For now, Hollywood remains the only sure thing in this passing game. Through four weeks, he’s on pace to post a 128-1,441-8.5 receiving line on an astronomical 183 targets. The ex-Ravens talent was as impressive as ever in Week 4, specifically, and deserves to be started in all fantasy leagues ahead of Sunday’s potential shootout against the Eagles.

The “problem” with Moore is the reality that he lined up in the slot on just 17 of his 65 snaps (26%). He essentially replaced A.J. Green (knee) on the outside, and head coach Kliff Kingsbury already confirmed that AJG will suit up in Week 5. While Moore is ideally better suited as a full-time slot receiver, it remains uncertain if he’ll get the same sort of robust route rate from there if the Cardinals are hell-bent on keeping Greg Dortch involved.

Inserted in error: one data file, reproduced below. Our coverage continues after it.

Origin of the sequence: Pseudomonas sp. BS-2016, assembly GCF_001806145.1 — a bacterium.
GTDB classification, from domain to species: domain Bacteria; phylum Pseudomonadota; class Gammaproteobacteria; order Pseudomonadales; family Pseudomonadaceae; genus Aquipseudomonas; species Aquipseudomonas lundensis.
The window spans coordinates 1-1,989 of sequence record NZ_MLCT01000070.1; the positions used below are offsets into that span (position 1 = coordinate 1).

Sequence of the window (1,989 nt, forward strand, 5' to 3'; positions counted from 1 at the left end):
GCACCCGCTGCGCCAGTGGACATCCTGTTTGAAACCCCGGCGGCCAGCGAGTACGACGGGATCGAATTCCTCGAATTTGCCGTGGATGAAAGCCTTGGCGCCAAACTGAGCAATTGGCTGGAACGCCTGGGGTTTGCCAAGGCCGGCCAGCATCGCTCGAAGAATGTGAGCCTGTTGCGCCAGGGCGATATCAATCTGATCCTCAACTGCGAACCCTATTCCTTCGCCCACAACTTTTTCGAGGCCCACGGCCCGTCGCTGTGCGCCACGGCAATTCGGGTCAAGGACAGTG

Hold off on starting Moore for now. We’ll have a much clearer idea of his long-term role this time next week.

Tight End Notes: Zach Ertz continues to be a volume-based TE1 option with at least six receptions in each of his three non-injury-induced games this season. The PPR TE13, TE3, TE12 and TE6 through the first four weeks, Ertz continues to warrant weekly top-eight treatment in full-PPR formats ahead of this week’s #RevengeGame.


Atlanta Falcons

Key question: Can Marcus Mariota consistently enable anybody in this passing game?

Well, it looked like Drake London was on a rocket ship to the moon after an impressive opening stretch to the season, but last week’s WR76 finish certainly wasn’t ideal. Of course, that’s life inside of an offense that completed *checks notes* seven total passes.